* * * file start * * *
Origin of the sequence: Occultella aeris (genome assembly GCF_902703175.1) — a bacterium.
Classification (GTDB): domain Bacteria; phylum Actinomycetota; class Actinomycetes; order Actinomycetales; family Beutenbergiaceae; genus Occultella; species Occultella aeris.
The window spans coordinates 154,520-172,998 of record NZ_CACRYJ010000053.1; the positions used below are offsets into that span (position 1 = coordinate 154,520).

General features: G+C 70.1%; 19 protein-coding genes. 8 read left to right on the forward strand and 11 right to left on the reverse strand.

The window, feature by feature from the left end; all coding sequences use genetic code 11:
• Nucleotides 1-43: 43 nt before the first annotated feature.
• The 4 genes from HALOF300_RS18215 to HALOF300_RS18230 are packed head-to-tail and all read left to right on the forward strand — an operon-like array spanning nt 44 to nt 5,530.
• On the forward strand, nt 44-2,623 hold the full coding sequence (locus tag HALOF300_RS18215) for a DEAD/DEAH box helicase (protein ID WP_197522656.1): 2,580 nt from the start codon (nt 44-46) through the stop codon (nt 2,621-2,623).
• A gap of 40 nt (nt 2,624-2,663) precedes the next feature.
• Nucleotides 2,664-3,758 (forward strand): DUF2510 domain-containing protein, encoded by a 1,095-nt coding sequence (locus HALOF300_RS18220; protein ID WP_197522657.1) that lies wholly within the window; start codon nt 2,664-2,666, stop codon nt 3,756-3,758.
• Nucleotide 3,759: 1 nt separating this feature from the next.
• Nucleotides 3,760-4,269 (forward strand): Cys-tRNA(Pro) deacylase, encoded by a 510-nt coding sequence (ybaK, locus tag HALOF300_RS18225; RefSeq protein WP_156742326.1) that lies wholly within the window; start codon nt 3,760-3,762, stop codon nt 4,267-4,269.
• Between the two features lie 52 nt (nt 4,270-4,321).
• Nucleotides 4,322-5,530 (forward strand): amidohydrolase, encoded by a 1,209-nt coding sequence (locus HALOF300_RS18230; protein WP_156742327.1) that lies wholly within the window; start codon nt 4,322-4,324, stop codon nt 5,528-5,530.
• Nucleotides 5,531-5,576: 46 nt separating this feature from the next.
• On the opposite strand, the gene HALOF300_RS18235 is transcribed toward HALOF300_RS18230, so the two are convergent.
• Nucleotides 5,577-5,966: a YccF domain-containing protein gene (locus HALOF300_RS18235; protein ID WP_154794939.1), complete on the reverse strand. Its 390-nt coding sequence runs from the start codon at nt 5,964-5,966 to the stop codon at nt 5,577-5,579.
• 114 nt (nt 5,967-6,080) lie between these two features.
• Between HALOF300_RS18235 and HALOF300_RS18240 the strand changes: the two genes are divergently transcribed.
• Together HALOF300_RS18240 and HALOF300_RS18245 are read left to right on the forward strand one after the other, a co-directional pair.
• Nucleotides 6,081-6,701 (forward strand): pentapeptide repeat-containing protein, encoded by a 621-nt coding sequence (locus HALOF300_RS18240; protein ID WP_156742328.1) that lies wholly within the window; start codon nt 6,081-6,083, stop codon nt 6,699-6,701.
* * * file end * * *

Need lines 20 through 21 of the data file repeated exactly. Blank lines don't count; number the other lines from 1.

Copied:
• Together HALOF300_RS18240 and HALOF300_RS18245 are read left to right on the forward strand one after the other, a co-directional pair.
• Nucleotides 6,081-6,701 (forward strand): pentapeptide repeat-containing protein, encoded by a 621-nt coding sequence (locus HALOF300_RS18240; protein ID WP_156742328.1) that lies wholly within the window; start codon nt 6,081-6,083, stop codon nt 6,699-6,701.